terror, ‘supped’ so ‘full with horrors’ and grown so ‘familiar with real Aris Sarafianos 179 distresses’ that, given the chance, they would swarm the theatre to enjoy any fictitious distress on offer.65 Moreover, to stress again the political stakes imbricated in this debate, Knight portrayed Burke’s real sympathy and its founding stone, the physicality of pain, as another stage in the odious road to sedition or, more aptly, ‘materialism’. For Knight, the fact that Burke raised ‘physical danger and pain’ into his prime means of the sublime, meant that ‘all the

in The hurt(ful) body
Open Access (free)

: conflict, struggle and war; non-materialism; irrationalism and anti-intellectualism; nation and race; the leader and the elite; the state and government; fascist economic and social theory. Conflict, struggle and war Fascism attached an astonishingly positive value to war. War was regarded as the ultimate conflict in a world in which struggle was the essence of existence. Permanent peace was not only nonsense, it was dangerous nonsense, as humans grow

in Understanding political ideas and movements

enjoy a sense both of self-fulfilment and community with others’ (248). The activity of being a citizen is intertwined with that of being a whole individual, an individual who could see the beauty in nature, enjoy music, and at the same time perform the duties of a virtuous citizen. This, of course, was not a unique ambition for a great philosopher. Plato, Kant, Hegel and even Mill (to name but a few) aspired to do the same. Did Rousseau succeed in his endeavour? He recognised – like Burke – that the advent of Godless materialism was undermining the moeurs, and that

in The political philosophy of Jean-Jacques Rousseau

Christian State discussed at length the history of socialist ideas, theories of surplus value and dialectical materialism. But the battle against socialism in the Irish case had long been won. On 29 January 1916, in The Workers’ Republic, James Connolly praised a ‘splendid speech’ by the Capuchin priest Father Laurence in Dublin to an audience of Catholic working men and women. Connolly professed himself to be unable to identify any fundamental differences between Laurence’s views and those of Irish socialists. In declaring this, he was undoubtedly trying to encourage the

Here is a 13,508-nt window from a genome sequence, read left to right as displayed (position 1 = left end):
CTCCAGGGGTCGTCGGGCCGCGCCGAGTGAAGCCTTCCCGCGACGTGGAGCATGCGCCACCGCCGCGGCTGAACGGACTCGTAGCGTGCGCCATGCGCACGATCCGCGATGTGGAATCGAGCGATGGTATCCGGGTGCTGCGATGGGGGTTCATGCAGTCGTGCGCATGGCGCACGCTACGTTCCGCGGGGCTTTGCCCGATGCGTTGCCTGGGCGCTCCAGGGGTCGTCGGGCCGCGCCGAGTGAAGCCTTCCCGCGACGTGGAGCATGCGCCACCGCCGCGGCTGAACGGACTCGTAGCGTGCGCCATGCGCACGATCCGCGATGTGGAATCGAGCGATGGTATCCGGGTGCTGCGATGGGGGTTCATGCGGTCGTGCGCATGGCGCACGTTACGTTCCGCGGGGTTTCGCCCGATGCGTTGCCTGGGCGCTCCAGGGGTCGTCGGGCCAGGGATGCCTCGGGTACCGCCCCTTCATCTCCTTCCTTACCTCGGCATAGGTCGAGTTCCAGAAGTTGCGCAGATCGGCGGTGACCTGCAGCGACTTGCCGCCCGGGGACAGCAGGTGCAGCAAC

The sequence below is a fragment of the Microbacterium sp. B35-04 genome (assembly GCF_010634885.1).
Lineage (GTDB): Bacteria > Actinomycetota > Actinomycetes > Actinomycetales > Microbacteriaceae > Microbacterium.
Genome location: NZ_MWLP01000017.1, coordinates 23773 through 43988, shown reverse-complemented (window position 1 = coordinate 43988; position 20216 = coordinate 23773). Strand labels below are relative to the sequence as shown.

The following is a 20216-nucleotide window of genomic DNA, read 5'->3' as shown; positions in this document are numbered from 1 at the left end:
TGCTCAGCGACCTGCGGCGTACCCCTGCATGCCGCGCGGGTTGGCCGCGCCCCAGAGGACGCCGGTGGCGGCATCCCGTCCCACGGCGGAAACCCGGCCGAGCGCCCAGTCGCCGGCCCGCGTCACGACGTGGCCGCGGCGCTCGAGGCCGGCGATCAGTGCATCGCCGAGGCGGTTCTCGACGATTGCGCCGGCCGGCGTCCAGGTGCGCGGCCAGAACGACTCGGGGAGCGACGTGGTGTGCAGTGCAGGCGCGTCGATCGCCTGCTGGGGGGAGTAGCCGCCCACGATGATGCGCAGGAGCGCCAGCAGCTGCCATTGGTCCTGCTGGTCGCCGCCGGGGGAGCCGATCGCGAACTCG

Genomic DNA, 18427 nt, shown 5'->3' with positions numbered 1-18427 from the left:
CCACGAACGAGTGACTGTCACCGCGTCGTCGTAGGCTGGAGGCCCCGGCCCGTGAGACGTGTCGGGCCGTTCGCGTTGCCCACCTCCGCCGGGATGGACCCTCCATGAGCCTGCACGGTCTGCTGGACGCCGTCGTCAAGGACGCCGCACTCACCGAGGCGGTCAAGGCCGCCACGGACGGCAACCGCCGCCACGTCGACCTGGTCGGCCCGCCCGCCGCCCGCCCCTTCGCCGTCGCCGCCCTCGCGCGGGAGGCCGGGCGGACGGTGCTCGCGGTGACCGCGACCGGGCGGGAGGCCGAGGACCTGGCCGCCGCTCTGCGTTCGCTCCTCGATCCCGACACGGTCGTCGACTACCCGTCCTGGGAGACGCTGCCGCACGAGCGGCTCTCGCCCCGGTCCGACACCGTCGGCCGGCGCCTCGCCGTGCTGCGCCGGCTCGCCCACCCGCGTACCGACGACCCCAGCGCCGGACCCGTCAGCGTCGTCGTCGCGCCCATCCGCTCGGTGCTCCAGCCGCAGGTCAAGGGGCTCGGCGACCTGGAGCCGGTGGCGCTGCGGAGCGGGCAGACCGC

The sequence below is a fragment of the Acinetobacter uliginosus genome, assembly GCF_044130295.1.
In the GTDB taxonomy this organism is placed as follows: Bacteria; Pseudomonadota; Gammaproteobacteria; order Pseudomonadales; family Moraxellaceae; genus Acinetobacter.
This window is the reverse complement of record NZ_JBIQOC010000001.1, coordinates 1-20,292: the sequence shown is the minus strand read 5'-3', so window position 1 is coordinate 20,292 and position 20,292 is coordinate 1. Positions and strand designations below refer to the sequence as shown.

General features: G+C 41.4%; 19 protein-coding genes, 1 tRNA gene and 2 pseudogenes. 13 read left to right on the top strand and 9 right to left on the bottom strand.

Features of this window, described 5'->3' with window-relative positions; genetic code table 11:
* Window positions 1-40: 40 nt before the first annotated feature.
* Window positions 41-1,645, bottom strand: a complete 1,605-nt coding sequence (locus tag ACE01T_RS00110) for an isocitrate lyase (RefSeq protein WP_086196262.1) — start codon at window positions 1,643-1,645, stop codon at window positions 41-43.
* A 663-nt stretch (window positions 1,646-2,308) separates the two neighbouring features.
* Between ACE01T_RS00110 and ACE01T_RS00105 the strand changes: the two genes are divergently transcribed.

in Irish adventures in nation-building

vacuous materialism of contemporary America, depicting and denouncing that society as a sterile wasteland, lorded over by indulgent, vicious, morally corrupt and emotionally unaware elites. The social fabric is rent, discrepancies between economic and cultural classes abound, and the structures and processes of the city create alienated individuals, enclaves and subgroups, mutually fearful and antagonistic. Within this

in Terry Gilliam
Open Access (free)
Irish drama since 1990

, and we move into a world in which new media and faster communications create different networks of kinship and organisation across much larger distances, Irish theatre inevitably faces a huge crisis of identity, a deep question about who the audience now is, and how it should be addressed.10 The fallout of the triumphalist materialism of the 1990s, coupled with loosening bonds between nation and identity, continue to present a challenge for the new playwrights of the 1990s and those who follow. Yet while the 1990s did herald a break with various aspects of

in Irish literature since 1990